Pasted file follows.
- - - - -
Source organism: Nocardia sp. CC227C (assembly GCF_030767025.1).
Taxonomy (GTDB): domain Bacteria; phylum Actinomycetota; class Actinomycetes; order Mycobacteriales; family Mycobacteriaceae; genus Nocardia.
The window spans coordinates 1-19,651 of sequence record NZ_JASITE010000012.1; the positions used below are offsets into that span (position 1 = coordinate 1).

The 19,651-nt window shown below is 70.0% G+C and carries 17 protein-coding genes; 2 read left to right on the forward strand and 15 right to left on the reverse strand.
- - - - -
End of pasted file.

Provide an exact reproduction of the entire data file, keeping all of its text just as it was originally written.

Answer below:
Source organism: Nocardia sp. CC227C (assembly GCF_030767025.1).
Taxonomy (GTDB): domain Bacteria; phylum Actinomycetota; class Actinomycetes; order Mycobacteriales; family Mycobacteriaceae; genus Nocardia.
The window spans coordinates 1-19,651 of sequence record NZ_JASITE010000012.1; the positions used below are offsets into that span (position 1 = coordinate 1).

The 19,651-nt window shown below is 70.0% G+C and carries 17 protein-coding genes; 2 read left to right on the forward strand and 15 right to left on the reverse strand.